All photographs by Umer Asif for The Kashmir Walla.
It is a bright sunny October morning, the crowd at Dragnad stadium in Shopian district is building up to witness a spectacle between Shadimarg-11 and Diaroo-11. The two teams are from the two districts of south Kashmir, Pulwama and Shopian.
As the players take their positions, a roar from the crowd of around 4,000 people rooting for their respective districts lightens up the atmosphere. The picturesque tall pine trees and the carved out stands on the boundaries of the ground add to the beauty of the game. The surroundings around are as mesmerizing as those of stadiums in New Zealand and England.
The crowd is diverse, with all age groups witnessing the match. Among them is 65-year-old Mohammad Sultan, a farmer by profession and an ardent cricket fan. Mr. Sultan has watched the likes of Vivian Richards tearing apart the bowlers, and the fearsome foursome Windies bowlers creating fear in the eyes of best batsmen that have graced the game in the 1970s and 80s. The Pulwama resident has also witnessed the wily Pakistani legend Javed Miandad frustrate the opposition by his sheer wisdom, and the ever so elegant Imran Khan lift the world cup in 1992. He has also been mesmerized by the speed guns Pakistan has produced and by the mavericks of one freak Shahid Afridi who single handedly both won and lost games for his country numerous times.
His favourite cricketer though remains former Indian Skipper, Sunil Gavaskar. Mr. Sultan says the Mumbai maestro who has over ten thousand runs in his name and is known for his grit, is his favourite because he faced the best bowlers ever to grace the game and yet ended with such a record. “Gavaskar played the Holdings and Lilees with such ease on green pitches that it would seem he was playing on a different ground altogether,” he said. “He scored thirty hundreds in test cricket facing those greats, can you believe it.”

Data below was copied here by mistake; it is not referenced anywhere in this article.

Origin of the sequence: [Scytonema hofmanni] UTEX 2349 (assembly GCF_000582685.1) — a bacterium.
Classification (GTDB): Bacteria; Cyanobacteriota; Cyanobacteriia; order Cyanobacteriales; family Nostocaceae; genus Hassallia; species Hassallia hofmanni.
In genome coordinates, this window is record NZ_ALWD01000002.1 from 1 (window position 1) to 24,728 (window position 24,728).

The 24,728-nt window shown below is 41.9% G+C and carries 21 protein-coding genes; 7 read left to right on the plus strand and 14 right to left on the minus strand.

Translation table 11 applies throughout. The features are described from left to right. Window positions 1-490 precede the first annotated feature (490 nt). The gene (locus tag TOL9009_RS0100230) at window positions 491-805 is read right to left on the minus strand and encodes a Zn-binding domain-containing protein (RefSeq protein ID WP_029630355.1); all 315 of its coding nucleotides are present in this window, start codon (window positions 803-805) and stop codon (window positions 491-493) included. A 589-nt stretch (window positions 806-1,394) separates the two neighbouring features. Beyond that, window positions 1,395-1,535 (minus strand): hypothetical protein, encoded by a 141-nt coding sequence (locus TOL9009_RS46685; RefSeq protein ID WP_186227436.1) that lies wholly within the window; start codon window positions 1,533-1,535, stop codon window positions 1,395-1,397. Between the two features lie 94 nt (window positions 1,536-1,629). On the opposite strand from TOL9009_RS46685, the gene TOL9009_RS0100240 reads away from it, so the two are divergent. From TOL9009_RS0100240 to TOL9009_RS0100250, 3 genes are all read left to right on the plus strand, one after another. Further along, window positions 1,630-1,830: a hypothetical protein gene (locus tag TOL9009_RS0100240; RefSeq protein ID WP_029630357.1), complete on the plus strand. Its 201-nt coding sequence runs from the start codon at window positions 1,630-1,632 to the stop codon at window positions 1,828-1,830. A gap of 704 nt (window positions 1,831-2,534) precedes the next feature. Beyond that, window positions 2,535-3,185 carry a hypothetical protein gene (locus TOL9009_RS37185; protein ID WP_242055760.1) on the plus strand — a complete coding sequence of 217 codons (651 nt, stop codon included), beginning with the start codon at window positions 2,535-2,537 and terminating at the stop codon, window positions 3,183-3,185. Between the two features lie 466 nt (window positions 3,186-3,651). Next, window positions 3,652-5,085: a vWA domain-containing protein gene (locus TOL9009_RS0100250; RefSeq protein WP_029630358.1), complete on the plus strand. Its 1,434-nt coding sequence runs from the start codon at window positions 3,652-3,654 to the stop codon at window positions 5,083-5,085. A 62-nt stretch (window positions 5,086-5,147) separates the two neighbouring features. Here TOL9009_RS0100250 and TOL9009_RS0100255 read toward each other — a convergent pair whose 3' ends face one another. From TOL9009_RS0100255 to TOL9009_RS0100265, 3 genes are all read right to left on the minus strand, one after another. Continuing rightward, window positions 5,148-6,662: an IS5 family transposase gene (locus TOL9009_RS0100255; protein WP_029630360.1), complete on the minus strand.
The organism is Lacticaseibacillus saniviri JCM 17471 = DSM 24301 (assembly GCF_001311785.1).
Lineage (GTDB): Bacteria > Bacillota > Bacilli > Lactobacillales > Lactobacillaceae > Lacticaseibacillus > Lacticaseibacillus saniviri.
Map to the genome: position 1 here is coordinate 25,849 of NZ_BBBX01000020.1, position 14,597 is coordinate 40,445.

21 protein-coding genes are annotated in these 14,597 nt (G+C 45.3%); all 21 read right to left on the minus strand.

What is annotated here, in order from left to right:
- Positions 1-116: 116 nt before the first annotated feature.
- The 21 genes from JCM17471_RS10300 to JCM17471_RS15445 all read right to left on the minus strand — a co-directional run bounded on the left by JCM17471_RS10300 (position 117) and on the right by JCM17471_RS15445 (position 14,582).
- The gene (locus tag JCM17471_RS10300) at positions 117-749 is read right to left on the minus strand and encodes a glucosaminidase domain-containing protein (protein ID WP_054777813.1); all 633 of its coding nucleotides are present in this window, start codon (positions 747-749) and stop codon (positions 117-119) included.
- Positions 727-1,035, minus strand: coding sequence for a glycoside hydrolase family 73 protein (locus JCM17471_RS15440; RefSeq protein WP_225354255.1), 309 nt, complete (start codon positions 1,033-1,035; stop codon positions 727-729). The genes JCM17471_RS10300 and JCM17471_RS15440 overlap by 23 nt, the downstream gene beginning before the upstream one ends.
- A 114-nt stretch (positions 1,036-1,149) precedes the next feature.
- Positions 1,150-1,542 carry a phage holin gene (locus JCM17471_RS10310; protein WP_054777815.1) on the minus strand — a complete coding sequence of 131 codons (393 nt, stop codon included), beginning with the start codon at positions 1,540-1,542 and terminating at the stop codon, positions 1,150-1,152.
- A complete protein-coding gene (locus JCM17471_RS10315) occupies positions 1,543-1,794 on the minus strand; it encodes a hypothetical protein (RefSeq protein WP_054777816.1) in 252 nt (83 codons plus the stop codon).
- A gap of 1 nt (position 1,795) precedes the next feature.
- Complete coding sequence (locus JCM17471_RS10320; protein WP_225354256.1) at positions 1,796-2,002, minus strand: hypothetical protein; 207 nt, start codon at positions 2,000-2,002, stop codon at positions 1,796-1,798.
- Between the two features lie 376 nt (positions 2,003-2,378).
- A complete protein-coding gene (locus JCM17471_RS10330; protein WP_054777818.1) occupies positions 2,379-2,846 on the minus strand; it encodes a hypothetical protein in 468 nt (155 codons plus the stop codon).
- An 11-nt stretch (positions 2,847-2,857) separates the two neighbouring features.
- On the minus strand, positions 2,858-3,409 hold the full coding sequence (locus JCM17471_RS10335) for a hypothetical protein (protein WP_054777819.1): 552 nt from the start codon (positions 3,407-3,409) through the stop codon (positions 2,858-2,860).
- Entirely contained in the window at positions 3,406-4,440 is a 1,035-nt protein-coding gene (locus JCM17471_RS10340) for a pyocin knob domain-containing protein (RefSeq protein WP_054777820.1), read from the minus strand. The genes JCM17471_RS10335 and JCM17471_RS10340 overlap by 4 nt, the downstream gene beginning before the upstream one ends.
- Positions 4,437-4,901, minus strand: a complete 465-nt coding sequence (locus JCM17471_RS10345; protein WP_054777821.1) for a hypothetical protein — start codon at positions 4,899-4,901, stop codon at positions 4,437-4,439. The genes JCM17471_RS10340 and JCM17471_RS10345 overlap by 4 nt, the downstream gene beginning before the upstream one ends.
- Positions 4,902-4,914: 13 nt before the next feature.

Mr. Sultan continues to speak on the greatness of Mr. Gavaskar and the mighty West Indian cricketers of the yore. A roar in the crowd breaks his flow, Adil Kachru a familiar name in south Kashmir known for his batting, hits a cover drive, the ball kissing lush outfield of the stadium that resembles a carpet. “This is how Gavaskar played, never hit any ball in air, I am a big fan of Kachru as he reminds me of my favourite cricketer,” Mr. Sultan said as he jumped in joy along with the crowd.
For Mr. Sultan though there is a conundrum: he is supporting a team that Mr. Kachru is playing against. “I love to watch him bat, but then I don’t want my team to lose. This is exactly what happened to me when India played Pakistan. I supported Pakistan, but I loved Gavaskar. Many times I wanted Gavaskar to score runs but Pakistan to win,” he said, with a smile.
Kashmiris mostly support the Pakistan cricket team or any team that plays against India when it comes to the game of Cricket, which is evident by the celebrations that happen whenever the team wins, or when India loses. However, being true sportsperson, they also acknowledge the skills and greatness of players no matter what team they belong to.